Reprinted from The Outer Banks Voice
OUTER BANKS — More progress was made Tuesday on solutions to bring full electrical service back to Hatteras and Ocracoke islands, and the time it is expected to take has been shortened again.
Cape Hatteras Electric Cooperative announced Tuesday evening it now estimates power across Oregon Inlet can be restored in four to six days.
“This includes the time required for testing after all construction is complete and before transmission service can begin,” a statement from the coop said.
The cooperative said Tuesday it is working with Dare County officials to coordinate the safe return of visitors as soon as possible.
The power went out at 4:30 a.m. Thursday when the company building the replacement for the 50-year-old Bonner Bridge drove a steel casing into the electrical transmission system.
Casings are giant tubes that enclose individual concrete pilings to keep them in position while they are installed in clusters to support the bridge deck, said Jerry Jennings, District 1 engineer for the North Carolina Department of Transportation. Workers were setting aside the casing for future use by driving it partially into the ground.
Cape Hatteras Electric Cooperative provided more details Tuesday evening about what is taking place at the north end of Pea Island, where the line was cut.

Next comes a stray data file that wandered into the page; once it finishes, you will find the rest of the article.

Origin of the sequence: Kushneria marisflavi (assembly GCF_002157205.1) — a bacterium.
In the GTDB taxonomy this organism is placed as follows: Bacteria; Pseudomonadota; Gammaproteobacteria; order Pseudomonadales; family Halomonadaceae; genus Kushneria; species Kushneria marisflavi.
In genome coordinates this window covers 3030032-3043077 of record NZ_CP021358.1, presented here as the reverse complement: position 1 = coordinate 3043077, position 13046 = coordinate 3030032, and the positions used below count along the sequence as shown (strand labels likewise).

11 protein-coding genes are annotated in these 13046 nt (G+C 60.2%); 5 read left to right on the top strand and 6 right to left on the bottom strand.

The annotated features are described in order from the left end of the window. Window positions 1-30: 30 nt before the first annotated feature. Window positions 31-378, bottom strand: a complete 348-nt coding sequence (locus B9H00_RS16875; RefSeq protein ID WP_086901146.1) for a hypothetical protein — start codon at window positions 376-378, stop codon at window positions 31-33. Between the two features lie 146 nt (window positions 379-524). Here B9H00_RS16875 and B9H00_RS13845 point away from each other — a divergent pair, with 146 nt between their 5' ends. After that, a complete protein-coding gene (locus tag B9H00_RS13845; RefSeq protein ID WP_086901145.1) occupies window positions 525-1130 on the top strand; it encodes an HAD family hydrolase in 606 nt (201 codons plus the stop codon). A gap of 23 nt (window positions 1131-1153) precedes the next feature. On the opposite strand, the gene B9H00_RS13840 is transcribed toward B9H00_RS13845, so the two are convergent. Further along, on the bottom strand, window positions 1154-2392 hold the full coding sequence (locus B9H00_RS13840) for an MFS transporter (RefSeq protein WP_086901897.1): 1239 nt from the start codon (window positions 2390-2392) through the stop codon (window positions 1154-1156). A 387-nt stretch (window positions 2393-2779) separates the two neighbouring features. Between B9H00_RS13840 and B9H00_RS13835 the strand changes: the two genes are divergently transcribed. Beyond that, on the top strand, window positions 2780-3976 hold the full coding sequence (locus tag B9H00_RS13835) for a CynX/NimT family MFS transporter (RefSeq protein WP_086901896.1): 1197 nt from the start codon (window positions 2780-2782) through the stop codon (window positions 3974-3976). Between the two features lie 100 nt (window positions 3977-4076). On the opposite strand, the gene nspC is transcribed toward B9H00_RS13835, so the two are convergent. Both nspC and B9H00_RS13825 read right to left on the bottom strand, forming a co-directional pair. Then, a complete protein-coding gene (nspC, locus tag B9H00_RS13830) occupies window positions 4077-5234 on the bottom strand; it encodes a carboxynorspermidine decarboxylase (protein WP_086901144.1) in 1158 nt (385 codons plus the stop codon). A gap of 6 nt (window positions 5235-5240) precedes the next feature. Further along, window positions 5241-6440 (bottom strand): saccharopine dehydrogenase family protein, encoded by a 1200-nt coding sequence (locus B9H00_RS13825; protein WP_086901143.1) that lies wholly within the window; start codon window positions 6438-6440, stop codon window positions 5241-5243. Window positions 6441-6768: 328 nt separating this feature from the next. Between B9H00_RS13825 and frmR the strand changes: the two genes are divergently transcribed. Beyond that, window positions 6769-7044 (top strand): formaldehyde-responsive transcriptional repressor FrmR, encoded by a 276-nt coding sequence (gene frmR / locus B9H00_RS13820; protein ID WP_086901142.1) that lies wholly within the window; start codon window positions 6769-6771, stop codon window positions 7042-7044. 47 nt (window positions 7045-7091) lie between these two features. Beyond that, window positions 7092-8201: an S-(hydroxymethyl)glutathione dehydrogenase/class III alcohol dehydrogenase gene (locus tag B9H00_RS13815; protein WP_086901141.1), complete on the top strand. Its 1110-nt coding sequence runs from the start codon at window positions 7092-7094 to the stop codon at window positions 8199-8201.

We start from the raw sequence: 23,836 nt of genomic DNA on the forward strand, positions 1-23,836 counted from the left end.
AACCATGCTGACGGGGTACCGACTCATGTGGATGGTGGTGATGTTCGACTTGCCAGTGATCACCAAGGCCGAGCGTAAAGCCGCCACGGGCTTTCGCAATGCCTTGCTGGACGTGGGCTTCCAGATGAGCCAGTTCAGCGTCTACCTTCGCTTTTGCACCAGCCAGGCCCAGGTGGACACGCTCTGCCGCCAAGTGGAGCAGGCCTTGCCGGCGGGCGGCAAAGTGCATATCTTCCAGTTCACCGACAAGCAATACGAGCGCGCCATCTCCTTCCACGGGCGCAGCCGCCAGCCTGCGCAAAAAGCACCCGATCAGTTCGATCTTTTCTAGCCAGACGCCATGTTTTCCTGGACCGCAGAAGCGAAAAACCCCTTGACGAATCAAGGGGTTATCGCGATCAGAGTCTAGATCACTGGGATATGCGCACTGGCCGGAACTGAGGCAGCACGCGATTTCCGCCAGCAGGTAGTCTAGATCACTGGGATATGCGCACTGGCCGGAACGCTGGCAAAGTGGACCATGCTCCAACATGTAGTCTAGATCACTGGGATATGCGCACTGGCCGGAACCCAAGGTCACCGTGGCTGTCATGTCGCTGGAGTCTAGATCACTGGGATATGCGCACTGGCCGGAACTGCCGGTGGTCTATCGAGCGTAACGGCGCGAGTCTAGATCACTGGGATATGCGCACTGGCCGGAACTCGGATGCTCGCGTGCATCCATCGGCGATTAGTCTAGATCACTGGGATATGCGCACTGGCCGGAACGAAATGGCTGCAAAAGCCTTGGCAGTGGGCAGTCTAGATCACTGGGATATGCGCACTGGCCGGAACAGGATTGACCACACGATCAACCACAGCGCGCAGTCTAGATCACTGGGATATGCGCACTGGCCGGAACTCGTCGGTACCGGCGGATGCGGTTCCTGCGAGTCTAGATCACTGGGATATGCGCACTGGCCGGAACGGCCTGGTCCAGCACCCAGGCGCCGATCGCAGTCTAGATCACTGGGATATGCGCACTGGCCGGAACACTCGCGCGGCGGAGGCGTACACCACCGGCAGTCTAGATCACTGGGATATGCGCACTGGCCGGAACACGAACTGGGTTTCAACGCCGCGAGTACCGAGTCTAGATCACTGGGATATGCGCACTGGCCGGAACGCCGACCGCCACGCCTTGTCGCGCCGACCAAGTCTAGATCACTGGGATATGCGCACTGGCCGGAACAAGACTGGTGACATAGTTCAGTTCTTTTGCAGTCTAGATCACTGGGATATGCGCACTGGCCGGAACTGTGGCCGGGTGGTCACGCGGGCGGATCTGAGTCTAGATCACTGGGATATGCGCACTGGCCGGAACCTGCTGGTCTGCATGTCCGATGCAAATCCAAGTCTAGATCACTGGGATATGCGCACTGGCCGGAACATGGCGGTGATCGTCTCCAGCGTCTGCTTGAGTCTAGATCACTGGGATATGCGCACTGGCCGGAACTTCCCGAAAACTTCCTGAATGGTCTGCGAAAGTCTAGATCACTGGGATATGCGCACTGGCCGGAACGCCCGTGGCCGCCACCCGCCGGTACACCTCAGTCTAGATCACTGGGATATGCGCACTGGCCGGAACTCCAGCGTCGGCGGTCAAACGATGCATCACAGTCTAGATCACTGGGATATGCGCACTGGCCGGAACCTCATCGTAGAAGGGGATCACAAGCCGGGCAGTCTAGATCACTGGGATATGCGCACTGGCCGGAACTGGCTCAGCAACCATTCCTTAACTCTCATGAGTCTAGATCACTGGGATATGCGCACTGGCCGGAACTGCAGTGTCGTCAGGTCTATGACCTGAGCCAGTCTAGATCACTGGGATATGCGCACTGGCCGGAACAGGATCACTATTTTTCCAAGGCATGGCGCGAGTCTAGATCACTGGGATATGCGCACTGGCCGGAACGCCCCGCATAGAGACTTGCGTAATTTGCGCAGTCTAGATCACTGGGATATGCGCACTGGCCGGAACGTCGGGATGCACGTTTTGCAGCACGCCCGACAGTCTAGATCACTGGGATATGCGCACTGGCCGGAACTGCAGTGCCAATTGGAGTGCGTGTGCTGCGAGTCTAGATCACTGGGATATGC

After completing installation of the poles required for overhead transmission lines, crews worked quickly to anchor the poles, place guy wires and build the right structures to accommodate other system components.
Concurrently, the specialist team from New River Electrical Corporation will begin prep work for the highly technical and detailed process of connecting the new overhead cables to the existing underground lines just before the site of the damage and to the existing overhead lines that run the length of Hatteras Island.
Conditions at the trench continue to present significant challenges. The PCL Construction excavation team has worked hard to remove water the trench via a hydro-vacuum truck, and a well and pump system.
However, because of the depth below the water table and the location adjacent to the Pamlico Sound and Oregon Inlet, water continues to seep in.
Crews continue their work to make trench conditions safe for the splicing specialists.
The cooperative did not give an update Tuesday night on the option of increasing generator power production, but more equipment has been brought onto Hatteras Island to shore up the temporary system current being used to provide power to residents.
Ocracoke is running on three portable generators, and work started Monday on repairing the permanent generator there that was damaged in the first 10 minutes of operation Thursday morning.
Rolling outages of up to 30 minutes are possible on parts of Hatteras Island and in Ocracoke village to allow for routine maintenance of the generators.
This story is provided courtesy of the Outer Banks Voice, a digital newspaper covering the Outer Banks. Coastal Review Online is partnering with the Voice to provide readers with more environmental and lifestyle stories of interest about our coast. You can read other stories about the Outer Banks here.